It's me, Lev, again.
The big people took me see some fancy Jewish doctor and he said I need to gain more weight. Whatever, fancy Jewish doctor. You're not the one who's got to fit into a diaper bikini this summer. Do you have any idea how long it takes to lose this baby weight?
So now the big people have begun supplementing my good old-fashioned breast milk with some white powder they mix with water and try to pretend is milk.
At first, I just spit it out all over their shirts, but now I have begun drinking it, with the quiet inner satisfaction of knowing that with each sip of formula my life goals slip away. I had been planning a career in astrophysics; now working for UPS seems like aiming high. So go ahead, big people. Bring on the formula. I'll remind you about this in a few years when you pass me on the sidewalk begging for change in front of Grey's Papaya. My sign will say: "can you please spare some change for alcohol because my mother couldn't spare breast milk."
Anyway, I can't blame them. The two nervous nellies run around worrying about me all day. For what? I'm fine. Leave me alone and let me get some thinking done. Allow my muse to percolate. They don't realize that for me, just staring into space is like a full-time job. Being taken for a walk outside to the grocery store is like a once in a lifetime expedition for me.
And speaking of going outside, we all have that friend who gloats because he or she lives in Los Angeles, and every February, when it's 19 degrees in New York, we get the snide email with the photo of the beach in Malibu where they just ran this morning and then had a kale smoothie on the roof deck and just thought maybe we missed the photo on Instagram.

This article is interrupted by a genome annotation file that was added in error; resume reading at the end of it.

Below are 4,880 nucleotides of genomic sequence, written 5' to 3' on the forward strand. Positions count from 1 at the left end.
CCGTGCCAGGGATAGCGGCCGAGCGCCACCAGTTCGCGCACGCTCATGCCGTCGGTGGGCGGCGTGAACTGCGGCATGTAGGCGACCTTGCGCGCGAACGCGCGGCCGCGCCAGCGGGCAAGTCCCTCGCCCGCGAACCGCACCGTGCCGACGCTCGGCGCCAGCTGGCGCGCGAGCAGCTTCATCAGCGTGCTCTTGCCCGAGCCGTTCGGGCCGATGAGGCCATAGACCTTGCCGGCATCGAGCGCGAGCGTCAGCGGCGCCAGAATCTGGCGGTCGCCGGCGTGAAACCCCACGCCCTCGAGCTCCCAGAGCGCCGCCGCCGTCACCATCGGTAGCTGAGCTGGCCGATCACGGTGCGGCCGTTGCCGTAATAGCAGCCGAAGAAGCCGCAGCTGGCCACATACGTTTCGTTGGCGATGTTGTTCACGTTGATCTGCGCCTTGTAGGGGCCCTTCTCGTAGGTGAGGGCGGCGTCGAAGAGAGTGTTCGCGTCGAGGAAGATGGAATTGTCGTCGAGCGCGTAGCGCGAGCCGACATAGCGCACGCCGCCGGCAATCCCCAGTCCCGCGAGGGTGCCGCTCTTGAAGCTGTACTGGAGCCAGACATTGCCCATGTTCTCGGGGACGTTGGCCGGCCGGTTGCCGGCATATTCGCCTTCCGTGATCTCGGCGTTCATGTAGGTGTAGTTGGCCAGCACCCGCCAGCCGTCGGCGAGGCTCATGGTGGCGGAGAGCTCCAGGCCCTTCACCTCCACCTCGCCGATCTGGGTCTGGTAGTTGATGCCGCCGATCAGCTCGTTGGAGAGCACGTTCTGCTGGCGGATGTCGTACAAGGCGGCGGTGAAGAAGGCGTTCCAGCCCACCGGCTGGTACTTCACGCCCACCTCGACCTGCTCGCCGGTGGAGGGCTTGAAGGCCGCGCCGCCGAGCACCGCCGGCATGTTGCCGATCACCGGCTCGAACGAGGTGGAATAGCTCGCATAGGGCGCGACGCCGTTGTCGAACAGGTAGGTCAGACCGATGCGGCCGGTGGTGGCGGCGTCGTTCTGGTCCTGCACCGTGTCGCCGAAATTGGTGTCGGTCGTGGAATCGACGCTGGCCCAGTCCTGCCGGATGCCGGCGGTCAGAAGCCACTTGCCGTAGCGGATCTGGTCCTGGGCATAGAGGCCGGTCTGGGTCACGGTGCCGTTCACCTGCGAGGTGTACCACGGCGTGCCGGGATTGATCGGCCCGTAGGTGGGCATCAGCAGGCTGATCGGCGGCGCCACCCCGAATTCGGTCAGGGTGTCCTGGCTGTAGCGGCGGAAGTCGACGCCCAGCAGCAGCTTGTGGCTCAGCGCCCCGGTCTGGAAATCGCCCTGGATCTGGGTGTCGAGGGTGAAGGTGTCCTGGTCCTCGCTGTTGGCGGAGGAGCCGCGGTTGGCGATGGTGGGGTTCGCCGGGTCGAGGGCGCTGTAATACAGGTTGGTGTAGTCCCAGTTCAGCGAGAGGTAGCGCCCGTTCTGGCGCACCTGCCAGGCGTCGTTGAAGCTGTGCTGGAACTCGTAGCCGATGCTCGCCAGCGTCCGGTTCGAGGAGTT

But as a glass half-full type, I prefer to focus on the upside. Yes, it's a cold slushy mess out there. But having been recently born in the middle of a New York winter, means I've essentially been on lockdown for the first few months, and recently I realized what a wonderful gift that is.
Not just because the two big people and I have had a chance to bond. More because since we've barely left the apartment, they haven't had to deal with the shock of how ugly other babies are compared to me.
I am not the kind to gloat, and for the record, clearly I get my looks from mother. (Forget the fat one whose boobies are dry. His nose weighs more than my entire body.) And I am certainly not suggesting that outer beauty is more important than inner qualities. Just saying sometimes it's a blessing to forget how extremely cute I am. I recently caught my reflection in big nose's iphone and wow. I look like Matthew Mconawhatever without the shaggy beard.
This way of protecting my parents from the guilt of realizing they have a shining superstar baby was working out OK, until last week, when they took me to the Jewish doctor on 72nd Street for the first time.
It was only a short walk outside and a brief wait in the waiting room, but that was enough for to confirm my suspicion: not all babies are cute. Most are kind of weird and some are downright scary. We sat there, surrounded by tired-looking parents grappling with fat spotty blobs, and meanwhile my parents have me looking totally casual, like I just rolled out of the womb as a luminous Abercrombie model baby--let's just say it was awkward.
Unfortunately, with the spring thaw will come the guilt. They'll take me to music classes and how can they not notice that while I look like an Aryan wet dream crossed with a Gerber model, everyone else has a baby that looks like it has extra chromosomes?
That is, if this formula doesn't have me looking fatter than Mary Kate Olsen by then.